She was trained by leading coaches Forbes and Ursula Carlile and their assistant Tom Green. She won all of her world swimming titles while a teenager, travelling widely.

Swimming career

Shane Gould (cropped)
Gould in 1972

At the 1972 Summer Olympics in Munich, West Germany, Gould won three gold medals, setting a world record in each race. She also won a bronze and a silver medal.

She is the only person, male or female, to hold every world freestyle record from 100 metres to 1500 metres and the 200-metre individual medley world record simultaneously, which she did from 12 December 1971 to 1 September 1972. She is the first female swimmer ever to win three Olympic gold medals in world record time, and the first swimmer, male or female, to win Olympic medals in five individual events in a single Olympics. She is also the only Australian to win three individual gold medals at a single Olympics.

At the age of 16, she retired from competitive swimming, citing pressures placed upon her by her success and media profile.

Over two decades later, Gould returned to competitive swimming at Masters level. She set Australian Masters records (40–44 years 100m, 200 m, and 400 m freestyle, and 100 m butterfly) and 45–49 years (50 m butterfly, 100 m and 200 m freestyle). In 2003, she broke the world record for the 45–49 years 200 m individual medley in 2:38.13 (beating the 1961 world record for all ages).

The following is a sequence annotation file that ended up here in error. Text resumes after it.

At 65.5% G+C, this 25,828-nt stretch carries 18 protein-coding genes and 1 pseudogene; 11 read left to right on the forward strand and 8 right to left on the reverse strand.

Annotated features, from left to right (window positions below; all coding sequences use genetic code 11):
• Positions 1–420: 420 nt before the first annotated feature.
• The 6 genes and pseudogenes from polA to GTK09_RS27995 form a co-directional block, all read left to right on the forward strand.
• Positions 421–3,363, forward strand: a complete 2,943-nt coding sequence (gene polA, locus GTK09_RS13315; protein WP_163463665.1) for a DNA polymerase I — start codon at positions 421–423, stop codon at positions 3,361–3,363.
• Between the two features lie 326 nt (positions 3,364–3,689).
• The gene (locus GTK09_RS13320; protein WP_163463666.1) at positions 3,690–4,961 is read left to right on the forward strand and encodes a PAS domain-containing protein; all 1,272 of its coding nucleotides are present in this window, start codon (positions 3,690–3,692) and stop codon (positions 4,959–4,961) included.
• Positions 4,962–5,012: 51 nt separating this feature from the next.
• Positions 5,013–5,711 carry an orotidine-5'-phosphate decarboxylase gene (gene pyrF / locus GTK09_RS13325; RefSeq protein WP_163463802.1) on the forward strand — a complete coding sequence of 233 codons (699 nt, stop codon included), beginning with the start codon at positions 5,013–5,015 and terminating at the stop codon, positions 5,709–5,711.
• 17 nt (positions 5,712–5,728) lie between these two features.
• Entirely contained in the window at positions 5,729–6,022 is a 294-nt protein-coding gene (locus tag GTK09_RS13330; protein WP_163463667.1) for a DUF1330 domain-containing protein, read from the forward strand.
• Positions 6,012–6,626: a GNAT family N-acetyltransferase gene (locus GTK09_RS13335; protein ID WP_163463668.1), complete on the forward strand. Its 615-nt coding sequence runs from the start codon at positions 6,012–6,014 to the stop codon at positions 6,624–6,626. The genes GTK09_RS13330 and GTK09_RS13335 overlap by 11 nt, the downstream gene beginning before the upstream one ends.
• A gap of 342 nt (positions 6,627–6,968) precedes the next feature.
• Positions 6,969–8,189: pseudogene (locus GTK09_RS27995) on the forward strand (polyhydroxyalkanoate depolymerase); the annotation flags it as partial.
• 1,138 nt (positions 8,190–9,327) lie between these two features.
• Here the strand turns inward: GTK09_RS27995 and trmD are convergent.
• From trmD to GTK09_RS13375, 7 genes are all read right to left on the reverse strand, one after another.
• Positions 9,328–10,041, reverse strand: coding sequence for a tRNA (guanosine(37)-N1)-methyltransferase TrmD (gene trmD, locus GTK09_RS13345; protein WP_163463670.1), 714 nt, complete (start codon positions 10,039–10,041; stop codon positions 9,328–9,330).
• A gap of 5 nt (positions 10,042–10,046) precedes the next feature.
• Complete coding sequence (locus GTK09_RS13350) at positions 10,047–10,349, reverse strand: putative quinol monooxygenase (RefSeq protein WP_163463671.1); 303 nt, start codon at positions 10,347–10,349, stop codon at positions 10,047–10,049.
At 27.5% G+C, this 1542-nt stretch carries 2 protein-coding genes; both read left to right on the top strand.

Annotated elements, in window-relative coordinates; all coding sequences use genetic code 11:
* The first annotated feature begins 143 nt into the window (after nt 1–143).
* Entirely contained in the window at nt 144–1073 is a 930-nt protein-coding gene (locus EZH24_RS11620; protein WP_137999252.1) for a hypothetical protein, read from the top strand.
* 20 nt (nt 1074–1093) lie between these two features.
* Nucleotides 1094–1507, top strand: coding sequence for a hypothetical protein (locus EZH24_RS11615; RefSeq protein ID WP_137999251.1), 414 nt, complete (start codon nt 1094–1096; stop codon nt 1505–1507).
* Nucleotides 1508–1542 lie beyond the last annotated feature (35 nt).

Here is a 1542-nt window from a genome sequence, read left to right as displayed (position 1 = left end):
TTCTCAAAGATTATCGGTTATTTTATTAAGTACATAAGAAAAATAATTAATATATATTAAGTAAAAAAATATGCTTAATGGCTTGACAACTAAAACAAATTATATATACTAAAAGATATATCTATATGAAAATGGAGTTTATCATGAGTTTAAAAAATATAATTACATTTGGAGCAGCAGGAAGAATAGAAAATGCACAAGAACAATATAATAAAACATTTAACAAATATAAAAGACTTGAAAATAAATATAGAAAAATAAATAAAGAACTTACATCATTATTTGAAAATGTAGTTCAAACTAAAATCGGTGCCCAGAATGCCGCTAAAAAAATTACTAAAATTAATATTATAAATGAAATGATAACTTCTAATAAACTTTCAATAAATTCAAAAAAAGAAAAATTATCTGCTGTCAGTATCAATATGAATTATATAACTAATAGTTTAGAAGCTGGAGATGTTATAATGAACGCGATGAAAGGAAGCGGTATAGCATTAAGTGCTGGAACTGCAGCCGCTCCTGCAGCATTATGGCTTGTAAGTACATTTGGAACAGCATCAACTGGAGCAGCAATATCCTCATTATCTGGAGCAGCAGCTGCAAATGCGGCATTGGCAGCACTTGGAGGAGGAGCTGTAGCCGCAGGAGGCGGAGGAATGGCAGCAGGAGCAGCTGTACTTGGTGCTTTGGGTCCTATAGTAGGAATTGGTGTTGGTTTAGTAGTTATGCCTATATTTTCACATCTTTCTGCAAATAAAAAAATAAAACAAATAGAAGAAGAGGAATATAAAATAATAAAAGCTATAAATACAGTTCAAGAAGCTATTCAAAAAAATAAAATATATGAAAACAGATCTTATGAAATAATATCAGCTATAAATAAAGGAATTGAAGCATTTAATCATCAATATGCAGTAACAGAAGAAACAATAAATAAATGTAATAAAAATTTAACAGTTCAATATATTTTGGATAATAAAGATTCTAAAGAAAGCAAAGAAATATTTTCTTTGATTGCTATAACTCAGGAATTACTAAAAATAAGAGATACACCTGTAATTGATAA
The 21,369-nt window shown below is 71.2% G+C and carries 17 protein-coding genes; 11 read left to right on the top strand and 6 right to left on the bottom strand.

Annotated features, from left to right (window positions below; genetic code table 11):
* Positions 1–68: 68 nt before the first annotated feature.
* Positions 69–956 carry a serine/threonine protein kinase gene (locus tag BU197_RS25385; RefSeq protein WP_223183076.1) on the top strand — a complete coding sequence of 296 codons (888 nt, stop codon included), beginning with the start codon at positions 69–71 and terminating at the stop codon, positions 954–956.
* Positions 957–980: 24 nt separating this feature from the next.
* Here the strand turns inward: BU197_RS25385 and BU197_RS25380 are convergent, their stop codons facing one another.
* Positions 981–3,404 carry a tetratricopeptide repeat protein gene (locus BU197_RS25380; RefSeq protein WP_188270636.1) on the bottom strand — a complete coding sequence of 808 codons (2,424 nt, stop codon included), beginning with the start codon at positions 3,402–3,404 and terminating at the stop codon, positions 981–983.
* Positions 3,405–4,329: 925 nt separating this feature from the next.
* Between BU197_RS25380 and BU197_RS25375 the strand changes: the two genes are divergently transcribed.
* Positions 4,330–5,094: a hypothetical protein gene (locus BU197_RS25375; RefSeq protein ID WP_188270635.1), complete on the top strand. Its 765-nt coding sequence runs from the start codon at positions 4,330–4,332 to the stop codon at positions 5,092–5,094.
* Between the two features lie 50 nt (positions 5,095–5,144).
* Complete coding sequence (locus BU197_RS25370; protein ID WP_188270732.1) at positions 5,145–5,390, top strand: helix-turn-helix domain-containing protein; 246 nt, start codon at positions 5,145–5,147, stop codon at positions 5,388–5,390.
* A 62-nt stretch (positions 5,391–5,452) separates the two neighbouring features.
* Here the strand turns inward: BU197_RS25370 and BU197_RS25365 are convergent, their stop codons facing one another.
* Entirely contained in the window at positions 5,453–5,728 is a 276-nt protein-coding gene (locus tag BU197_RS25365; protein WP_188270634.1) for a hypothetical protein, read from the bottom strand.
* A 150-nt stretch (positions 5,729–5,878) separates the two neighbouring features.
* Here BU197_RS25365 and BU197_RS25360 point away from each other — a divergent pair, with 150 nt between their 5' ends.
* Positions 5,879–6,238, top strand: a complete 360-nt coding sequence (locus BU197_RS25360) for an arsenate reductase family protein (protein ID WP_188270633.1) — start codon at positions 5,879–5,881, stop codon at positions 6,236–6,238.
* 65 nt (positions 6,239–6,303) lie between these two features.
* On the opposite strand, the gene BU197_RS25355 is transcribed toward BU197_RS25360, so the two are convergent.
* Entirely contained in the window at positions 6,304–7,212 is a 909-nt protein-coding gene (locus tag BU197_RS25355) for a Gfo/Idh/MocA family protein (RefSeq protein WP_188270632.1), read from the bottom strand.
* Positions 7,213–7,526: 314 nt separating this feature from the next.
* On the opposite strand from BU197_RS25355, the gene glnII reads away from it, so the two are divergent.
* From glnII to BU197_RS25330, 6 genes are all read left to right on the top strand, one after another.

She coaches swimmers and still swims in Masters competitions.

Later career


Gould returned to study in the late 2000s. She studied at the Sydney Film School (2007, Cert IV documentary film, Digital Filmmaking) and was awarded a Master of Environmental Management (2010, with a thesis on the social uses and functions of public swimming pools), and a Master of Contemporary Art (2012, with a video piece Loops and Lines). Both degrees are from the University of Tasmania. In 2019 she was awarded a Doctor of Philosophy (PhD) degree from Victoria University.


In the 2000 Summer Olympics in Sydney, Gould carried the Olympic Torch at the stadium, as one of the runners for the final segment, before the lighting of the Olympic Flame.